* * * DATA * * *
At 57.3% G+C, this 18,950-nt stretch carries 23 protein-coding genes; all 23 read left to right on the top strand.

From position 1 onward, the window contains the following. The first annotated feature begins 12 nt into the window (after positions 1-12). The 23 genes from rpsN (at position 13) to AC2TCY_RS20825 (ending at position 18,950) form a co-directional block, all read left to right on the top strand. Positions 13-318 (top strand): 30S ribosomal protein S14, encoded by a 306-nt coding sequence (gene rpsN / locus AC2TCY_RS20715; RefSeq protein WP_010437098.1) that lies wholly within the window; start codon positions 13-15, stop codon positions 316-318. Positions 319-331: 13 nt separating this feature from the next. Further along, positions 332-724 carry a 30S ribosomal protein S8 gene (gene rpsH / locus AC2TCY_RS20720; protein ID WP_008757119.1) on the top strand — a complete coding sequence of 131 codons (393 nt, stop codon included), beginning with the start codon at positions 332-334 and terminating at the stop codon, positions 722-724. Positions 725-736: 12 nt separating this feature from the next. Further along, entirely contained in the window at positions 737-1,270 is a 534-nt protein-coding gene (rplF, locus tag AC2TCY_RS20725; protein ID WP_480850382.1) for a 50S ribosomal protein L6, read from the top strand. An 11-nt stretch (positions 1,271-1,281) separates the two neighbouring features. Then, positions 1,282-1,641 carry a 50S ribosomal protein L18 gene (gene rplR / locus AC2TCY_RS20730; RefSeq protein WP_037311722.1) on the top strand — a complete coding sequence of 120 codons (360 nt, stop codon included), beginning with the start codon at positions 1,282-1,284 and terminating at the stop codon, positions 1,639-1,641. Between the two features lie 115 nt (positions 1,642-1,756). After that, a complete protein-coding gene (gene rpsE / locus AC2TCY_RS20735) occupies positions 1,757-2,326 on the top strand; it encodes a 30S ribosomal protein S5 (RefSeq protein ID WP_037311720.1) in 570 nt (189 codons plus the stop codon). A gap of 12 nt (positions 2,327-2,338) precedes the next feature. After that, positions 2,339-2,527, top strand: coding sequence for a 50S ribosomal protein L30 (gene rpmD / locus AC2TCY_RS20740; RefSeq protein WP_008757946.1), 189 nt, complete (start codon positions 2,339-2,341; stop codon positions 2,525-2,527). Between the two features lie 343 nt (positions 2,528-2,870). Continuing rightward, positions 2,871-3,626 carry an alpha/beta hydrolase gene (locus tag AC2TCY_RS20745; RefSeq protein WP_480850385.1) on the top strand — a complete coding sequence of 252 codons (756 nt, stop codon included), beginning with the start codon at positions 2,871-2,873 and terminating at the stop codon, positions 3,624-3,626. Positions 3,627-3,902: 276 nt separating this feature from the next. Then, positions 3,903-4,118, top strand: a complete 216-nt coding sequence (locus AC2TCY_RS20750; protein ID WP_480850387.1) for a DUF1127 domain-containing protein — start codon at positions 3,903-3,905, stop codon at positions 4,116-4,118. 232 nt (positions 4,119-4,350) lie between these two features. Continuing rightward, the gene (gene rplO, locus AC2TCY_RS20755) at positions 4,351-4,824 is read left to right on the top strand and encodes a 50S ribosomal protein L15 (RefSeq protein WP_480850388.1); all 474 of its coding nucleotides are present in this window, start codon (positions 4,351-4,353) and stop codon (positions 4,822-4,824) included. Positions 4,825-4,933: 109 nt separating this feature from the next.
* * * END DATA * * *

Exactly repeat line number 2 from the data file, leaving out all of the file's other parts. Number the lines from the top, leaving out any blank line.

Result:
From position 1 onward, the window contains the following. The first annotated feature begins 12 nt into the window (after positions 1-12). The 23 genes from rpsN (at position 13) to AC2TCY_RS20825 (ending at position 18,950) form a co-directional block, all read left to right on the top strand. Positions 13-318 (top strand): 30S ribosomal protein S14, encoded by a 306-nt coding sequence (gene rpsN / locus AC2TCY_RS20715; RefSeq protein WP_010437098.1) that lies wholly within the window; start codon positions 13-15, stop codon positions 316-318. Positions 319-331: 13 nt separating this feature from the next. Further along, positions 332-724 carry a 30S ribosomal protein S8 gene (gene rpsH / locus AC2TCY_RS20720; protein ID WP_008757119.1) on the top strand — a complete coding sequence of 131 codons (393 nt, stop codon included), beginning with the start codon at positions 332-334 and terminating at the stop codon, positions 722-724. Positions 725-736: 12 nt separating this feature from the next. Further along, entirely contained in the window at positions 737-1,270 is a 534-nt protein-coding gene (rplF, locus tag AC2TCY_RS20725; protein ID WP_480850382.1) for a 50S ribosomal protein L6, read from the top strand. An 11-nt stretch (positions 1,271-1,281) separates the two neighbouring features. Then, positions 1,282-1,641 carry a 50S ribosomal protein L18 gene (gene rplR / locus AC2TCY_RS20730; RefSeq protein WP_037311722.1) on the top strand — a complete coding sequence of 120 codons (360 nt, stop codon included), beginning with the start codon at positions 1,282-1,284 and terminating at the stop codon, positions 1,639-1,641. Between the two features lie 115 nt (positions 1,642-1,756). After that, a complete protein-coding gene (gene rpsE / locus AC2TCY_RS20735) occupies positions 1,757-2,326 on the top strand; it encodes a 30S ribosomal protein S5 (RefSeq protein ID WP_037311720.1) in 570 nt (189 codons plus the stop codon). A gap of 12 nt (positions 2,327-2,338) precedes the next feature. After that, positions 2,339-2,527, top strand: coding sequence for a 50S ribosomal protein L30 (gene rpmD / locus AC2TCY_RS20740; RefSeq protein WP_008757946.1), 189 nt, complete (start codon positions 2,339-2,341; stop codon positions 2,525-2,527). Between the two features lie 343 nt (positions 2,528-2,870). Continuing rightward, positions 2,871-3,626 carry an alpha/beta hydrolase gene (locus tag AC2TCY_RS20745; RefSeq protein WP_480850385.1) on the top strand — a complete coding sequence of 252 codons (756 nt, stop codon included), beginning with the start codon at positions 2,871-2,873 and terminating at the stop codon, positions 3,624-3,626. Positions 3,627-3,902: 276 nt separating this feature from the next. Then, positions 3,903-4,118, top strand: a complete 216-nt coding sequence (locus AC2TCY_RS20750; protein ID WP_480850387.1) for a DUF1127 domain-containing protein — start codon at positions 3,903-3,905, stop codon at positions 4,116-4,118. 232 nt (positions 4,119-4,350) lie between these two features. Continuing rightward, the gene (gene rplO, locus AC2TCY_RS20755) at positions 4,351-4,824 is read left to right on the top strand and encodes a 50S ribosomal protein L15 (RefSeq protein WP_480850388.1); all 474 of its coding nucleotides are present in this window, start codon (positions 4,351-4,353) and stop codon (positions 4,822-4,824) included. Positions 4,825-4,933: 109 nt separating this feature from the next.